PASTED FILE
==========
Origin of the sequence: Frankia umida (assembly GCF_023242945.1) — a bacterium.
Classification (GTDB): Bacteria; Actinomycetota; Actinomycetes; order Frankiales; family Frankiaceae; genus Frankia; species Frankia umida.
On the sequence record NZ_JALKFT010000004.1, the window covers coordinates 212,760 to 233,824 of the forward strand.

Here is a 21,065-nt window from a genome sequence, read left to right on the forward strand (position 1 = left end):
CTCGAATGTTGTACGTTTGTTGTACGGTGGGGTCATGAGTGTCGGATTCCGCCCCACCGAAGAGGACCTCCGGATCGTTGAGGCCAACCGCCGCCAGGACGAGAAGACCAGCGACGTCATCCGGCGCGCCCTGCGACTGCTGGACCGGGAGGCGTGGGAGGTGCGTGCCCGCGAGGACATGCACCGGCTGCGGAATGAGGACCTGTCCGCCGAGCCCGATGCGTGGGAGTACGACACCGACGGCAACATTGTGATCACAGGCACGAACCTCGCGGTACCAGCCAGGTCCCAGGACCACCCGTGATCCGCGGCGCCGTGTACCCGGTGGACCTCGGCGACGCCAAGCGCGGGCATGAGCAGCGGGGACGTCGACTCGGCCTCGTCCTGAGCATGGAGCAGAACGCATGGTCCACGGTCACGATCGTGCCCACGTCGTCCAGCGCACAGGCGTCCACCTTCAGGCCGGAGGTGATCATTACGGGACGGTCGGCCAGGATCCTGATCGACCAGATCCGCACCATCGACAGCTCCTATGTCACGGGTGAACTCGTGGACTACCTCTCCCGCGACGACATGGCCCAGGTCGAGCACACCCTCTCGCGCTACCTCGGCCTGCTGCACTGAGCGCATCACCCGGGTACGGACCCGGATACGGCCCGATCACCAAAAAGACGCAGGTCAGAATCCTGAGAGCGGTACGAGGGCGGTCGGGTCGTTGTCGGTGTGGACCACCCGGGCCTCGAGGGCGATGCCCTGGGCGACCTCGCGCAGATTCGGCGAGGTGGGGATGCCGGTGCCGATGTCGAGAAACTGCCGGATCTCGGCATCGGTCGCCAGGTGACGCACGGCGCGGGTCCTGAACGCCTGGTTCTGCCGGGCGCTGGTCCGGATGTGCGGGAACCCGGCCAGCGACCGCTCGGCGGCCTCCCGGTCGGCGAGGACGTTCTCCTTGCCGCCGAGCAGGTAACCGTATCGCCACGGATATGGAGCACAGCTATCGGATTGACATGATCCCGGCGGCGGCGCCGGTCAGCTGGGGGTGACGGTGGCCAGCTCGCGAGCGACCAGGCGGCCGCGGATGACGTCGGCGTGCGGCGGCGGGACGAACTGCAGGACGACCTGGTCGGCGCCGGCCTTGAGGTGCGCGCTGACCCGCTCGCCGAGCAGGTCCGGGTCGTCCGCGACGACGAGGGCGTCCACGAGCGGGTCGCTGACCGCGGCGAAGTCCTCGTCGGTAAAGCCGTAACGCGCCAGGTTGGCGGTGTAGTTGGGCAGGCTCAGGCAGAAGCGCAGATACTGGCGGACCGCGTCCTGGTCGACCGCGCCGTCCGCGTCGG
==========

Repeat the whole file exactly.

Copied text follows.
Origin of the sequence: Frankia umida (assembly GCF_023242945.1) — a bacterium.
Classification (GTDB): Bacteria; Actinomycetota; Actinomycetes; order Frankiales; family Frankiaceae; genus Frankia; species Frankia umida.
On the sequence record NZ_JALKFT010000004.1, the window covers coordinates 212,760 to 233,824 of the forward strand.

Here is a 21,065-nt window from a genome sequence, read left to right on the forward strand (position 1 = left end):
CTCGAATGTTGTACGTTTGTTGTACGGTGGGGTCATGAGTGTCGGATTCCGCCCCACCGAAGAGGACCTCCGGATCGTTGAGGCCAACCGCCGCCAGGACGAGAAGACCAGCGACGTCATCCGGCGCGCCCTGCGACTGCTGGACCGGGAGGCGTGGGAGGTGCGTGCCCGCGAGGACATGCACCGGCTGCGGAATGAGGACCTGTCCGCCGAGCCCGATGCGTGGGAGTACGACACCGACGGCAACATTGTGATCACAGGCACGAACCTCGCGGTACCAGCCAGGTCCCAGGACCACCCGTGATCCGCGGCGCCGTGTACCCGGTGGACCTCGGCGACGCCAAGCGCGGGCATGAGCAGCGGGGACGTCGACTCGGCCTCGTCCTGAGCATGGAGCAGAACGCATGGTCCACGGTCACGATCGTGCCCACGTCGTCCAGCGCACAGGCGTCCACCTTCAGGCCGGAGGTGATCATTACGGGACGGTCGGCCAGGATCCTGATCGACCAGATCCGCACCATCGACAGCTCCTATGTCACGGGTGAACTCGTGGACTACCTCTCCCGCGACGACATGGCCCAGGTCGAGCACACCCTCTCGCGCTACCTCGGCCTGCTGCACTGAGCGCATCACCCGGGTACGGACCCGGATACGGCCCGATCACCAAAAAGACGCAGGTCAGAATCCTGAGAGCGGTACGAGGGCGGTCGGGTCGTTGTCGGTGTGGACCACCCGGGCCTCGAGGGCGATGCCCTGGGCGACCTCGCGCAGATTCGGCGAGGTGGGGATGCCGGTGCCGATGTCGAGAAACTGCCGGATCTCGGCATCGGTCGCCAGGTGACGCACGGCGCGGGTCCTGAACGCCTGGTTCTGCCGGGCGCTGGTCCGGATGTGCGGGAACCCGGCCAGCGACCGCTCGGCGGCCTCCCGGTCGGCGAGGACGTTCTCCTTGCCGCCGAGCAGGTAACCGTATCGCCACGGATATGGAGCACAGCTATCGGATTGACATGATCCCGGCGGCGGCGCCGGTCAGCTGGGGGTGACGGTGGCCAGCTCGCGAGCGACCAGGCGGCCGCGGATGACGTCGGCGTGCGGCGGCGGGACGAACTGCAGGACGACCTGGTCGGCGCCGGCCTTGAGGTGCGCGCTGACCCGCTCGCCGAGCAGGTCCGGGTCGTCCGCGACGACGAGGGCGTCCACGAGCGGGTCGCTGACCGCGGCGAAGTCCTCGTCGGTAAAGCCGTAACGCGCCAGGTTGGCGGTGTAGTTGGGCAGGCTCAGGCAGAAGCGCAGATACTGGCGGACCGCGTCCTGGTCGACCGCGCCGTCCGCGTCGG